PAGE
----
Dear Driving for Dollars,

I tried to trade in my Chrysler Sebring, and the dealer told me he had to give me well below book value because the car’s value was worth less because Chrysler wasn’t accepting liability on it now that it has gone through bankruptcy. Is that true?

— Randy

Dear Randy,

I hope this wasn’t a Chrysler dealer you were trying to work with! The dealer is referring to the fact that as part of the bankruptcy process, Chrysler had to sell most, but not all, of the “old” Chrysler assets to the “new” Chrysler, with approval of the bankruptcy court. As part of that sale, the “new” Chrysler only accepted liability for cars sold by the new company. That left the owners of all the cars sold by the “old” Chrysler — those sold prior to June 10, 2009 — without the ability to file lawsuits stating that Chrysler, not the owners or drivers, was liable for accidents, injuries and the like, because of a vehicle defect. However, this was only temporary.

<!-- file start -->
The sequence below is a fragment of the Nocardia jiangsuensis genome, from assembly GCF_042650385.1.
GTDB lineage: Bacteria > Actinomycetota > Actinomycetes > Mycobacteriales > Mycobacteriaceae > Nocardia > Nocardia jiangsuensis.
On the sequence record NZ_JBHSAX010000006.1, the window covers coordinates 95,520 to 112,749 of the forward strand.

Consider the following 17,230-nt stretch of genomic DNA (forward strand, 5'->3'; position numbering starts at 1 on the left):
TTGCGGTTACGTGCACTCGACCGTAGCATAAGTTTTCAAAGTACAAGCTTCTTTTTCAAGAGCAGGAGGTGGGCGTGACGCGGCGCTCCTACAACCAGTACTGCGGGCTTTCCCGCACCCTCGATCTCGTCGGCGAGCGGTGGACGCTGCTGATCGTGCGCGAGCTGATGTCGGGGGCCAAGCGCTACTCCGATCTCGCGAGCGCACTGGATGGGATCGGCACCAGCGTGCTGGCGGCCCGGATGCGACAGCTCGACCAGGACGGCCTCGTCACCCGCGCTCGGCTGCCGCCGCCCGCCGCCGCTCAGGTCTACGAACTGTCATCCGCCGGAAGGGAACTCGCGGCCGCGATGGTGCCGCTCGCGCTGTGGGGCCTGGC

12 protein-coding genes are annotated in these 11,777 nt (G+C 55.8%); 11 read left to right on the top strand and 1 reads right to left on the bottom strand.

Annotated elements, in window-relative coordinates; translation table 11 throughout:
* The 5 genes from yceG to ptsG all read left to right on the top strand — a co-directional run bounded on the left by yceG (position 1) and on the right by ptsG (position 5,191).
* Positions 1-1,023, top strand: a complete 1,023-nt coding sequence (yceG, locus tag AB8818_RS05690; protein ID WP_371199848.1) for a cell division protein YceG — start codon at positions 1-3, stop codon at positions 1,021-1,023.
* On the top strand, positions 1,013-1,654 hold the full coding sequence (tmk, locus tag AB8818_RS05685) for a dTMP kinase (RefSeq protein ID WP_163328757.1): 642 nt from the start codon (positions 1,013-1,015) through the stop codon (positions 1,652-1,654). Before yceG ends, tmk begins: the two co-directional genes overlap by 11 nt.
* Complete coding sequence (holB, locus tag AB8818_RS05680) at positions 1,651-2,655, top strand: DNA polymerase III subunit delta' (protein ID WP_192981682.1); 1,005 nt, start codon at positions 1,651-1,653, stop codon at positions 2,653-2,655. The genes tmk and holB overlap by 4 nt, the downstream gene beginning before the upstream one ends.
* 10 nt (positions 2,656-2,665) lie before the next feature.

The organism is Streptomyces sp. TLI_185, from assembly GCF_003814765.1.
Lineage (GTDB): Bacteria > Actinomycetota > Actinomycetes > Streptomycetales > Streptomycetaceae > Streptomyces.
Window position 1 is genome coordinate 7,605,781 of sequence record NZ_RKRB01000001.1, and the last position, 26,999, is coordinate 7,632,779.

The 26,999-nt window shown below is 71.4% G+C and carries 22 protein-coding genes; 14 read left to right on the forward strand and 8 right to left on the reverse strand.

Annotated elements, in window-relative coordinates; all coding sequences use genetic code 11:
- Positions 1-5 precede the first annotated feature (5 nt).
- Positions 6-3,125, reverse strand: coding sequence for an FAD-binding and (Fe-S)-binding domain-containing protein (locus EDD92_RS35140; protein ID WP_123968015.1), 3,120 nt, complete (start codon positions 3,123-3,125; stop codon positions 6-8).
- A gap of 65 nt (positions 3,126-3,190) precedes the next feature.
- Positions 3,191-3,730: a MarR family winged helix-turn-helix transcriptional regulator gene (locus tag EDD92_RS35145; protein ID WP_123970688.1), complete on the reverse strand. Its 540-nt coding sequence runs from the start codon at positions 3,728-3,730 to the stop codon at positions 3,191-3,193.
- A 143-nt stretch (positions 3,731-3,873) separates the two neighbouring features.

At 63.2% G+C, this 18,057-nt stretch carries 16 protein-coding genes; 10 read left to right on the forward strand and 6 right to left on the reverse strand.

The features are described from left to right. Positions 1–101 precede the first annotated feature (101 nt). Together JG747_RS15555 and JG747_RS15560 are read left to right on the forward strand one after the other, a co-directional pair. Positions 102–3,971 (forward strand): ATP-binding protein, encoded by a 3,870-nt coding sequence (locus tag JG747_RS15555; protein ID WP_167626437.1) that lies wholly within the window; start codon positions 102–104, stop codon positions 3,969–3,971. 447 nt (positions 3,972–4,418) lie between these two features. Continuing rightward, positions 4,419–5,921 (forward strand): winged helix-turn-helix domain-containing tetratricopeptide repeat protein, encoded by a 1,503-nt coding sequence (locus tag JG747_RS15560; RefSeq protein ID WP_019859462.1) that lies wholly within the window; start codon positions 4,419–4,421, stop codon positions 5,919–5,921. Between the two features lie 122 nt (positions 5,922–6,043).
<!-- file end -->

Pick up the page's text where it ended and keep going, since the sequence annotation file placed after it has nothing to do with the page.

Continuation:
On Aug. 27 of this year, the “new” Chrysler announced that it would indeed accept product liability claims for vehicles that were manufactured by the “old” Chrysler. The announcement essentially covers all Chrysler, Dodge and Jeep vehicles, regardless of when they were built. It’s similar to the approach that General Motors took after it emerged from bankruptcy.

So, if you still have your car, you might make a trip back to that dealer (or another one) and see about that trade-in.

If you have a car question, e-mail it to us at Driving for Dollars.

Promoted Stories